Also known as term funds, accumulation annuities and other company specific acronyms you’ve likely never heard…
Joshua Nobleman, Shook, Wickham, Bishop & Field
Everyone has seen the angry — let’s call them “discussions” – on local Facebook groups that pop up when topics get political. Names get called. Feelings get hurt.
But those discussions don’t tend to get as venomous as, for example, the story of Amanda Todd, the Port Coquitlam teenager who committed suicide after being blackmailed into exposing her breasts via webcam, and then being bullied online after her first suicide attempt.
Since Todd’s story, the federal government enacted Bill C-13 in 2015 to criminalize the publication of intimate images without consent. And over half of our provinces and territories have created laws to deal specifically with online bullying. British Columbia has not. One oft-cited difficulty is to define “cyberbullying” in a way that properly balances our charter-protected freedom of expression.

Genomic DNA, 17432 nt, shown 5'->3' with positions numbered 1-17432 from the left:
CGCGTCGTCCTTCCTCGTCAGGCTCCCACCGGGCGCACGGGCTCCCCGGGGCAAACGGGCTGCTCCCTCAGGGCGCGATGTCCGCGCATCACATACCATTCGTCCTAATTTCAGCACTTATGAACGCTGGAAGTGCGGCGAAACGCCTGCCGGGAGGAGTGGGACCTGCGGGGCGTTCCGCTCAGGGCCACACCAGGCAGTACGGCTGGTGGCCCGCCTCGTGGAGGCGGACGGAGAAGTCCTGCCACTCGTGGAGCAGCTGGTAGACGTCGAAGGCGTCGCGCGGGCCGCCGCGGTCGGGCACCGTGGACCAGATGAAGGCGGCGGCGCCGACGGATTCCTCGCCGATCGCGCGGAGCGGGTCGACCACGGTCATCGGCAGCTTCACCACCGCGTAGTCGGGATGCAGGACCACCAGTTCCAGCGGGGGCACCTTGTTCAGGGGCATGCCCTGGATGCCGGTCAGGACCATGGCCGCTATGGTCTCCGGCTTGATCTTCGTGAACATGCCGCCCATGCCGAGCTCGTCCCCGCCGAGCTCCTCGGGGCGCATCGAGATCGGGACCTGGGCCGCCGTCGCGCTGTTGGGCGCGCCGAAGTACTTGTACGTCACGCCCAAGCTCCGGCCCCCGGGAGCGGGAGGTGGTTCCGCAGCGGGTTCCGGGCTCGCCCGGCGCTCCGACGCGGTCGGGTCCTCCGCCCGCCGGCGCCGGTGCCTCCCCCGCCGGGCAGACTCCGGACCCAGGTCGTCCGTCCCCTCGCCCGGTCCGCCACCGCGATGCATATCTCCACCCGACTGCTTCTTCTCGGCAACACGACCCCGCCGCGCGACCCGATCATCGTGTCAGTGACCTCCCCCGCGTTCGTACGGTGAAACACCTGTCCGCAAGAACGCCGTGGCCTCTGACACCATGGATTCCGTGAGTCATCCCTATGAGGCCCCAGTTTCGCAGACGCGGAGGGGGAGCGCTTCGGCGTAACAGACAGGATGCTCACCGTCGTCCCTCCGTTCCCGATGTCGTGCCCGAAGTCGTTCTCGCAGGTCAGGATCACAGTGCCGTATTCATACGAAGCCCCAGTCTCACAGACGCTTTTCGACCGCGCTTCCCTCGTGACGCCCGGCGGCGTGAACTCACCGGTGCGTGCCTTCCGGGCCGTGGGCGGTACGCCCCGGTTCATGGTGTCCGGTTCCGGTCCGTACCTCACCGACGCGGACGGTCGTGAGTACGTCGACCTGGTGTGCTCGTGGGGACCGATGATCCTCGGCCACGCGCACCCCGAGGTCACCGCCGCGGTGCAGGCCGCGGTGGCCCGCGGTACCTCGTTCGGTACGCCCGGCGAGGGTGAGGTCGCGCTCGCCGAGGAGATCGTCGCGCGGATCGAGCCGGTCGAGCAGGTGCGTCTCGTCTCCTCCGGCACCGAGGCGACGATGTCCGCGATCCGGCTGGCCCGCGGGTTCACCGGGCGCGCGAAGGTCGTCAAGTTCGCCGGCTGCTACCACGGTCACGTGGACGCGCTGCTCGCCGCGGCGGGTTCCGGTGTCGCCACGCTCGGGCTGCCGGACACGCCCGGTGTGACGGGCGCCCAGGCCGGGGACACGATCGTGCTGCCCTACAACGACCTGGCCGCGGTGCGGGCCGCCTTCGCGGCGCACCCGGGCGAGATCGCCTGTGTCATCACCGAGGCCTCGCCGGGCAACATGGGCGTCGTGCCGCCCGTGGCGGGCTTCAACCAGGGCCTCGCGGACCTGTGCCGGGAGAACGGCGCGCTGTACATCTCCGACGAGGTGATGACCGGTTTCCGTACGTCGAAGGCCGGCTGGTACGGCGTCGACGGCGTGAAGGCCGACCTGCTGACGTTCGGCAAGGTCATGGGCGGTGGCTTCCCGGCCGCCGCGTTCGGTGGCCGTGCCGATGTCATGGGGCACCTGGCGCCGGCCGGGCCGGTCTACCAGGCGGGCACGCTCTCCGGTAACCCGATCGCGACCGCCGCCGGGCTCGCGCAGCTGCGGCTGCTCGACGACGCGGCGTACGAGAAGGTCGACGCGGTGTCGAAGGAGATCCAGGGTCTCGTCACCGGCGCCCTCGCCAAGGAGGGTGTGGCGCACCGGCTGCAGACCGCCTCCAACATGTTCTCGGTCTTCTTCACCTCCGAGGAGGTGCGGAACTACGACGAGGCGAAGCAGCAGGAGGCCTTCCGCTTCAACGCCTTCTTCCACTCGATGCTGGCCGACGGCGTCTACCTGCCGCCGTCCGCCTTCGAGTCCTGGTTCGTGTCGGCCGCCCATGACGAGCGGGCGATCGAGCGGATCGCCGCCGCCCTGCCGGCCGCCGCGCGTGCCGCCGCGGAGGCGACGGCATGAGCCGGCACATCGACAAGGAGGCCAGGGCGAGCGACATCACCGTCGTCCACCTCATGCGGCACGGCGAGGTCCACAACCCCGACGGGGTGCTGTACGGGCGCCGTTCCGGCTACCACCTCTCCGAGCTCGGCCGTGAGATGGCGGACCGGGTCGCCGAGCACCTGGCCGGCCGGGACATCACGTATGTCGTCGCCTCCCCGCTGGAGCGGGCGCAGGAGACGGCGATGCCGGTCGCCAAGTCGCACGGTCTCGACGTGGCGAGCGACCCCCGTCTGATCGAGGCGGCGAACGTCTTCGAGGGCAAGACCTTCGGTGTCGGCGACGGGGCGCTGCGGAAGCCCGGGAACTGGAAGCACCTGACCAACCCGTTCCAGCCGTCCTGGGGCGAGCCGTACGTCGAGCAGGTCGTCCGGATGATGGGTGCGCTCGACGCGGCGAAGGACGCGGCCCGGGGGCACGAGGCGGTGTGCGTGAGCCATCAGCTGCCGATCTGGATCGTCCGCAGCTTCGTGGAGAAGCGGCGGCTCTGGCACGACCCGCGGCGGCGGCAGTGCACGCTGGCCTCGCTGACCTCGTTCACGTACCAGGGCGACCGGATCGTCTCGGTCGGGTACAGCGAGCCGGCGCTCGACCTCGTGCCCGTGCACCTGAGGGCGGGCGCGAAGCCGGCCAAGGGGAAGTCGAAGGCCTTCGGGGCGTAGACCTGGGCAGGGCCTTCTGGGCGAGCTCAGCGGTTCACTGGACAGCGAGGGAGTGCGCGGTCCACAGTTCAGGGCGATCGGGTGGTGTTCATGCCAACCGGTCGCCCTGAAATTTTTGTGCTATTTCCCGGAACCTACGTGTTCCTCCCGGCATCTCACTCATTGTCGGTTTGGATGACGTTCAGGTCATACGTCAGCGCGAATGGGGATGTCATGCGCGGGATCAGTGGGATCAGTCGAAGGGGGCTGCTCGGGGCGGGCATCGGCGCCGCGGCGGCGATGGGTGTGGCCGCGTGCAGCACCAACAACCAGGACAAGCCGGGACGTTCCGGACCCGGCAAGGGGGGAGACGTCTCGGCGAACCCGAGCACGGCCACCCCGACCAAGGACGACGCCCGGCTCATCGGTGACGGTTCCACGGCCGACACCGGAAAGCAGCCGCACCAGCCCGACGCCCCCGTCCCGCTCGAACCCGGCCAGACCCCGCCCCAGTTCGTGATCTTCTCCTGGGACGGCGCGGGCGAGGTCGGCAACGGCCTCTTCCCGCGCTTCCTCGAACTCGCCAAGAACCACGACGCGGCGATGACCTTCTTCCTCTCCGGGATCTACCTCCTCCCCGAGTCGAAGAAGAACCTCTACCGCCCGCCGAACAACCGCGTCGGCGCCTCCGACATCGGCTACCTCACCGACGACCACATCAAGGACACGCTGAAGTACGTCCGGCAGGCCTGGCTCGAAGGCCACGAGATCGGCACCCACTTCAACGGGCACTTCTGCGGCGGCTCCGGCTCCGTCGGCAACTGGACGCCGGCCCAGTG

But even without a specific law on the books, there are a number of related criminal offenses and civil causes of action.
In civil court, defamation is the main recourse: intentionally damaging someone’s good reputation. For example, in the 2016 BC Supreme Court case Prichard v. Van Nes, the Defendant falsely insinuated that the Plaintiff was a paedophile. The Plaintiff was awarded $65,000 when the court took into account the “viral” nature of Facebook posts generally, and the Defendant’s 2000+ Facebook friends.
A lawyer can help you identify whether a claim for defamation can be established on a “balance of probabilities” — the civil standard of proof, which is lower than criminal law’s “beyond a reasonable doubt” standard.
Before you contact authorities or speak with a lawyer, start with four steps:
1. “Block” the aggressor;
2. Save your evidence (save posts, take screenshot captures and build a timeline);
3. Avoid retaliation; and
- Check the aggressor’s school or institution for a bullying policy. If none exists, consider suggesting one.
Joshua Nobleman is a lawyer at Shook, Wickham, Bishop & Field. Visit www.CRlawyers.ca for more information or call 250.287.8355.